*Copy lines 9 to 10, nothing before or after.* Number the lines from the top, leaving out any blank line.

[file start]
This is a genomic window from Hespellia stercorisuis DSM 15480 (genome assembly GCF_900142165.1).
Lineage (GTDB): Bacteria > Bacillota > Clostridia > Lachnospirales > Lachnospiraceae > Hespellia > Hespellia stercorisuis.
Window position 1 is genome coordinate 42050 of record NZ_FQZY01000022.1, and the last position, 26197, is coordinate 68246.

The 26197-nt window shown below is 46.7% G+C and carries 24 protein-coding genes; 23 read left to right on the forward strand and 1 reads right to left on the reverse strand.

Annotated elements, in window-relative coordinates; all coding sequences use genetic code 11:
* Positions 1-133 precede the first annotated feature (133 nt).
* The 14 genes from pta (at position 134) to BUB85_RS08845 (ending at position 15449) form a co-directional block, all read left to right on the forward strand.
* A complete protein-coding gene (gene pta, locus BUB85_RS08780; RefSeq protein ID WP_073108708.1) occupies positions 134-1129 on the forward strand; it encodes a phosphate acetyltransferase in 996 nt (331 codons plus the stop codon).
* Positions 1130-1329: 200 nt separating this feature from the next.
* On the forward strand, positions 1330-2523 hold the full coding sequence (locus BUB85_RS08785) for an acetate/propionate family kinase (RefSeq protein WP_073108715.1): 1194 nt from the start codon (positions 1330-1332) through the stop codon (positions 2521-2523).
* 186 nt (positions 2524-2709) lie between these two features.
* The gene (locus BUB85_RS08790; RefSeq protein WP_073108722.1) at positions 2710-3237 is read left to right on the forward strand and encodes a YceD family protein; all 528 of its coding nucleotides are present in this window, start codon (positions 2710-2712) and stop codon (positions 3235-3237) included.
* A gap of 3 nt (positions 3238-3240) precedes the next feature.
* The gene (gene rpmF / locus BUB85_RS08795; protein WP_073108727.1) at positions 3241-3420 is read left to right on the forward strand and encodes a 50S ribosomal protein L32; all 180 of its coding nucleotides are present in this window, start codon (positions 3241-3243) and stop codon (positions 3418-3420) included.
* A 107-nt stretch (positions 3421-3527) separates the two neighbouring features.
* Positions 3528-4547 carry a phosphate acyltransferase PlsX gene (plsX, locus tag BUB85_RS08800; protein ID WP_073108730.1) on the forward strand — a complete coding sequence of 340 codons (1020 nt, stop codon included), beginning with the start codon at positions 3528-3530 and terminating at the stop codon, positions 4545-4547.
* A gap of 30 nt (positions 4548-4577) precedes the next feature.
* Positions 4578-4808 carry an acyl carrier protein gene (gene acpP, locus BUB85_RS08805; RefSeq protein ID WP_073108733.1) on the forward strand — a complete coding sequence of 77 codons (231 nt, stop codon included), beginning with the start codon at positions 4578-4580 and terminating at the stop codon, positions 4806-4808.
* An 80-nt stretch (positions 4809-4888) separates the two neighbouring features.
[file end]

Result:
* Positions 1130-1329: 200 nt separating this feature from the next.
* On the forward strand, positions 1330-2523 hold the full coding sequence (locus BUB85_RS08785) for an acetate/propionate family kinase (RefSeq protein WP_073108715.1): 1194 nt from the start codon (positions 1330-1332) through the stop codon (positions 2521-2523).